Our Chinese paintball experience was unforgettable, but despite the belly-crawling, rat-a-tatting, civilian-dodging fun we had in Zhongshan Park, Lacey and I both agree that Mah-Johngg is the clear winner here. When you don’t want to stop even though your body is telling you it’s way past time for bed, you know a game is addictive. But when the gleam in the eyes of the senior citizens across the table tell you that midnight is just when things get started, you know you’ve found a winner. Add to that the constant peeks our “Uncles” and “Aunties” took at our tiles to make sure we kept winning, and playing Mah-Johngg with the old folks becomes an unforgettable China experience that we hope to repeat as soon as possible. My “helper” even walked us to our cab when the game finally ended, grinning spryly and shaking hands all around before we drove off into the wee hours of the night.
The Five Weirdest Things I’ve Eaten in China (So Far)
Chinese food is famous all over the world, and for very good reason. The Chinese possess an unrivaled talent for being able to make almost anything delicious. So for me, the most important directive when sitting down to eat here is always to taste whatever’s put in front of me, no matter what someone tells me is actually in it. As a result, without even having been to infamous Southeast China yet, and without having sampled the ubiquitous skewered scorpions and seahorses, we’ve still digested an impressive collection of weird dishes. Here are my top five:
5. Stinky Tofu: Sounds ok, right? After all, the French eat stinky cheese. But in the case of stinky tofu, “stinky” is a viciously deceptive understatement. Stinky tofu, and I mean no insult to those who have developed a taste for it, smells like bathroom. Lacey and I gulped down two bites of it each and had to stop. This is why I said the Chinese can make “almost” anything delicious. Near our school is a narrow, dirty street where hundreds (if not thousands) of students browse a wide choice of small stalls and barbecue stands for their dinner. Lacey and I walk by it on the way to one of our favorite local restaurants, but we’ve never eaten anything there, mostly because of the smell of sewer that pervades the scene every time we walk by. But it was only a couple weeks ago that we realized that there was no connection between the unclean condition of the street and the smell that hangs over the area. The nearby ‘sewer’ is just a single stinky tofu stand, buried among the dozens of others that ply their flavors.
4. Jellyfish: Seriously, did anyone know jellyfish were edible? I had no idea. But whether cooked up with veggies or boiled in soup, they’re both crunchy and mild, nicely complementing the flavor of whatever (usually delicious) sauce or broth they’re cooked with. And once they’re on your plate, they don’t sting.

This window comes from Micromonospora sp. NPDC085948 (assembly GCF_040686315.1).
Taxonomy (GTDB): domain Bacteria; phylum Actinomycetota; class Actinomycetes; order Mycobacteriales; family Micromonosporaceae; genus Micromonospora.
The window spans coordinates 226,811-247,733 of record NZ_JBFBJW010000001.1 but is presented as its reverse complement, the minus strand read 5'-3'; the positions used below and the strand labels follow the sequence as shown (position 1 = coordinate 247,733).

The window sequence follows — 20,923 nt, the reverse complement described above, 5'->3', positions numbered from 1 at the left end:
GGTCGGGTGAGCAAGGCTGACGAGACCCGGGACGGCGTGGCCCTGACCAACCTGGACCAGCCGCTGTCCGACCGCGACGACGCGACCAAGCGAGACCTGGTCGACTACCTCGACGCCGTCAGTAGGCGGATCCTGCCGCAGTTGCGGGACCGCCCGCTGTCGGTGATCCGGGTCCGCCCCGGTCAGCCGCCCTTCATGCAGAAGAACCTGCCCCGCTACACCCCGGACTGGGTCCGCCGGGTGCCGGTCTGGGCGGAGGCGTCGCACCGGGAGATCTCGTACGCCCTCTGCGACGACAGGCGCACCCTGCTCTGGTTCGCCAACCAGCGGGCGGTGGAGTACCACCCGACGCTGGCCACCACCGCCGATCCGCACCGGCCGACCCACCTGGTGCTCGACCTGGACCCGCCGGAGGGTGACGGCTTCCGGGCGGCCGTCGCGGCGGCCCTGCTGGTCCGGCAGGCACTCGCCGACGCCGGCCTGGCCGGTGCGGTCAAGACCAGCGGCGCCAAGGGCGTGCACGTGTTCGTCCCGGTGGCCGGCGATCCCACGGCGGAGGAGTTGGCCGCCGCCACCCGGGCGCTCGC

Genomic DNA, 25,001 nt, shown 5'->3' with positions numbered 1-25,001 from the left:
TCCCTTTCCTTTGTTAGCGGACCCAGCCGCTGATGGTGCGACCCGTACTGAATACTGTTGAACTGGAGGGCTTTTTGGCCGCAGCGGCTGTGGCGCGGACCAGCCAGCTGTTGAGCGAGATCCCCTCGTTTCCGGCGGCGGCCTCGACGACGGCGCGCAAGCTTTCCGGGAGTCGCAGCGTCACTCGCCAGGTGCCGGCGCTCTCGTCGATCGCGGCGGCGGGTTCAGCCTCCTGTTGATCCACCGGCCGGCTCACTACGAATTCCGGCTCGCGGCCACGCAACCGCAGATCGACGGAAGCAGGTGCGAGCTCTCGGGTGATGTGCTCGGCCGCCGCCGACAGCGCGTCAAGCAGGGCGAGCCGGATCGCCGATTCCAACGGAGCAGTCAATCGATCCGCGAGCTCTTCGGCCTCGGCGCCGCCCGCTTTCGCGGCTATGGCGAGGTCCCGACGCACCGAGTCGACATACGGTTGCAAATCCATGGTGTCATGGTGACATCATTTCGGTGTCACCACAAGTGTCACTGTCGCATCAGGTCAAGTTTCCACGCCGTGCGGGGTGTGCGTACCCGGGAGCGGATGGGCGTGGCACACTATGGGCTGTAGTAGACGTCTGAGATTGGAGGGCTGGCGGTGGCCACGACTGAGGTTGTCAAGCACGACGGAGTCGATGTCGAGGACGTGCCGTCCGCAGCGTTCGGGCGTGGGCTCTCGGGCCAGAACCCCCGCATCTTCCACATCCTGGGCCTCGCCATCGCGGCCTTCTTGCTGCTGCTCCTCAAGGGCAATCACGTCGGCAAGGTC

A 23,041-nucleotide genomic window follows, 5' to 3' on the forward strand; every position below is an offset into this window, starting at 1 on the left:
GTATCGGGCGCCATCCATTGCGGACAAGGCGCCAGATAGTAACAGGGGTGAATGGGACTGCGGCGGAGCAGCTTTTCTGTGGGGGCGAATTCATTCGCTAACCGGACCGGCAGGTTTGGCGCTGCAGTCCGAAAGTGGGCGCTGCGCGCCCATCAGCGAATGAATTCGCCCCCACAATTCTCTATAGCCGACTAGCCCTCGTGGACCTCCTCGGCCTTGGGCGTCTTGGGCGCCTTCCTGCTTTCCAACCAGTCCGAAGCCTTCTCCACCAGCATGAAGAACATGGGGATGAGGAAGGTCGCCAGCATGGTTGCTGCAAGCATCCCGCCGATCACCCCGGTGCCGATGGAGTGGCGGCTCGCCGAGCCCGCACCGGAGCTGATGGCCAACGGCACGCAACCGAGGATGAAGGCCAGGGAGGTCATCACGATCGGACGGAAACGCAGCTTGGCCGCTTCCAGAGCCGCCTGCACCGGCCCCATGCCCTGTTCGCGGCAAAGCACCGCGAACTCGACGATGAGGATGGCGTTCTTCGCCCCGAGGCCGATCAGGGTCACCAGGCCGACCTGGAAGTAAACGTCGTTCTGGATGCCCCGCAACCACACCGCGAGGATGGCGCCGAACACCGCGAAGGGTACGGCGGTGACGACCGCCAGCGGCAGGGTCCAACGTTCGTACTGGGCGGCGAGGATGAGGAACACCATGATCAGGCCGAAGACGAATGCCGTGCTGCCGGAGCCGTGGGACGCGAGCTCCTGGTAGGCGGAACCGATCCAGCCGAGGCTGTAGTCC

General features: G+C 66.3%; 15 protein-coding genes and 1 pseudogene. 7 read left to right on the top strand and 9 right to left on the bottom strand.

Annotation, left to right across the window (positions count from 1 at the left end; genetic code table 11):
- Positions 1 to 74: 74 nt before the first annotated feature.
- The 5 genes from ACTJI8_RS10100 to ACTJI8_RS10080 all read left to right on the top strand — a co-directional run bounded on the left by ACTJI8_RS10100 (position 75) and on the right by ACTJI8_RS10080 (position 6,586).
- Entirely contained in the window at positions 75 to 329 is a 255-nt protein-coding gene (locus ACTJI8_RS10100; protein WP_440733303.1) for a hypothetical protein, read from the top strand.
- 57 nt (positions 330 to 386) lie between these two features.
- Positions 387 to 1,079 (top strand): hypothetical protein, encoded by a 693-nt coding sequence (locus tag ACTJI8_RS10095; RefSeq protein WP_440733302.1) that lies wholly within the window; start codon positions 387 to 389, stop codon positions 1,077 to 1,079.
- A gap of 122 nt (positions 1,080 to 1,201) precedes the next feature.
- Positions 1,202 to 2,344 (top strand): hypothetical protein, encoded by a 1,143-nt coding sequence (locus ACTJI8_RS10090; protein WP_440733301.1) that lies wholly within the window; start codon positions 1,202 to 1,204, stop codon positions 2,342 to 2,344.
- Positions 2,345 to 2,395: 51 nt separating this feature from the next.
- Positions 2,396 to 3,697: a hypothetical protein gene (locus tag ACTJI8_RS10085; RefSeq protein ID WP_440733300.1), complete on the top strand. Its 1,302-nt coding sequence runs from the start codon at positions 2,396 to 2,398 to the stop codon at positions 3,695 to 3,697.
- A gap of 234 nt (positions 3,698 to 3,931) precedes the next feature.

3. Pig stomach, cow tongue, and sheep throat: Somehow these seemed to belong together, although we’ve eaten them all separately. We had the sheep’s throat at a now-forgotten banquet, the pig stomach at a recent wedding dinner, and the cow’s tongue at a Korean barbeque restaurant just the other night. The cow’s tongue was surprisingly sweet, and quite good. The pig stomach and sheep throat appeared similar, a little bit chewy, with the definite look of some kind of animal lining, but cooked up with lots of peppers and the usual mysterious sauces, each was unique, spicy and delicious.
2. Sea slugs and sea cucumbers: We’ve had sea slugs dangling in soup, chopped up in dumplings, and fried up as a main dish. Looking at them in the tank, it’s hard to imagine something you’d want to eat less than sea slugs. Long and pink, with a hole at each end, a wrinkled exterior, and no other discernable features, they stretch and retract like giant squishy leeches. But once you get them doused in sauce or soup, you actually can forget what they looked like (still alive, when you walked into the restaurant), and pretty much just enjoy them. As for sea cucumbers, my extensive online research tells me that they are also a kind of sea slug. They also don’t look like anything you’d ever want to eat, but they turn out to taste pretty good. In place of further description, I give you a picture of Lacey popping one into her mouth.
1. Bugs: Yes, bugs. I’m really proud of this one. Just this weekend, on a trip to a small, 500-year-old, hard-to-reach country town, in a family’s home that doubles as a tiny hotel, Lacey and I downed almost an entire plate of bugs. Not some small, palatable-looking bugs hiding in a delicious secret sauce, and not bug meat stripped of its bug-like appendages. I mean just bugs. In fact, when we balked at the initial offer of a basket of cicadas, our hostess misunderstood our hesitation and offered to mix them with another variety of bug, this one a large, mantis-like species. For some reason we consented. The result is well-documented in the accompanying “Photos” post, Brides and Bugs. But before you start squirming over the pictures, know this: there’s a reason why we finished almost our entire plate. Those were some damn tasty bugs.